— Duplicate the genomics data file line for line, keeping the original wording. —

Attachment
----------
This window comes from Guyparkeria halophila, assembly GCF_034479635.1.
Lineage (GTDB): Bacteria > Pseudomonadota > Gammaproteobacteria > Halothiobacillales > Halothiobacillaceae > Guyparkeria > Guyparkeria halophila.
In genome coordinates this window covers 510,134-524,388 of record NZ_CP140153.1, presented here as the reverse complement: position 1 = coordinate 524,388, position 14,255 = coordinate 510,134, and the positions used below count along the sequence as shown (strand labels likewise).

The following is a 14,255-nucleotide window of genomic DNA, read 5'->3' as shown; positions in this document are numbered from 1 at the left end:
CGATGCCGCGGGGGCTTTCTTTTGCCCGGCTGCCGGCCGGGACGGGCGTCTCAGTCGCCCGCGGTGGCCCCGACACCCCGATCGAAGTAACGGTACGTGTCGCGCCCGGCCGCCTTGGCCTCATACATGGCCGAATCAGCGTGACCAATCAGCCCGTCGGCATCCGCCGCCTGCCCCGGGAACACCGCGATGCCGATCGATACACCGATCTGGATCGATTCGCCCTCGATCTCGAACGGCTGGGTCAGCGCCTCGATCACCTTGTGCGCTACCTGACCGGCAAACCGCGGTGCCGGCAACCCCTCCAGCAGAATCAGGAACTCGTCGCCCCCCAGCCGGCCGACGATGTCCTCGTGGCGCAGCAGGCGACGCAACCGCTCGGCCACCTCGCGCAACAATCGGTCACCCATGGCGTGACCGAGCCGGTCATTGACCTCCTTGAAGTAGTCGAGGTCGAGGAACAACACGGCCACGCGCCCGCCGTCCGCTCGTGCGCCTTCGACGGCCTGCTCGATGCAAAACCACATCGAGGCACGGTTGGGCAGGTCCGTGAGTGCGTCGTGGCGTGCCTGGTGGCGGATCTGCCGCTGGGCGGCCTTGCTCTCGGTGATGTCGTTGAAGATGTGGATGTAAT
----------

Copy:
This window comes from Guyparkeria halophila, assembly GCF_034479635.1.
Lineage (GTDB): Bacteria > Pseudomonadota > Gammaproteobacteria > Halothiobacillales > Halothiobacillaceae > Guyparkeria > Guyparkeria halophila.
In genome coordinates this window covers 510,134-524,388 of record NZ_CP140153.1, presented here as the reverse complement: position 1 = coordinate 524,388, position 14,255 = coordinate 510,134, and the positions used below count along the sequence as shown (strand labels likewise).

The following is a 14,255-nucleotide window of genomic DNA, read 5'->3' as shown; positions in this document are numbered from 1 at the left end:
CGATGCCGCGGGGGCTTTCTTTTGCCCGGCTGCCGGCCGGGACGGGCGTCTCAGTCGCCCGCGGTGGCCCCGACACCCCGATCGAAGTAACGGTACGTGTCGCGCCCGGCCGCCTTGGCCTCATACATGGCCGAATCAGCGTGACCAATCAGCCCGTCGGCATCCGCCGCCTGCCCCGGGAACACCGCGATGCCGATCGATACACCGATCTGGATCGATTCGCCCTCGATCTCGAACGGCTGGGTCAGCGCCTCGATCACCTTGTGCGCTACCTGACCGGCAAACCGCGGTGCCGGCAACCCCTCCAGCAGAATCAGGAACTCGTCGCCCCCCAGCCGGCCGACGATGTCCTCGTGGCGCAGCAGGCGACGCAACCGCTCGGCCACCTCGCGCAACAATCGGTCACCCATGGCGTGACCGAGCCGGTCATTGACCTCCTTGAAGTAGTCGAGGTCGAGGAACAACACGGCCACGCGCCCGCCGTCCGCTCGTGCGCCTTCGACGGCCTGCTCGATGCAAAACCACATCGAGGCACGGTTGGGCAGGTCCGTGAGTGCGTCGTGGCGTGCCTGGTGGCGGATCTGCCGCTGGGCGGCCTTGCTCTCGGTGATGTCGTTGAAGATGTGGATGTAAT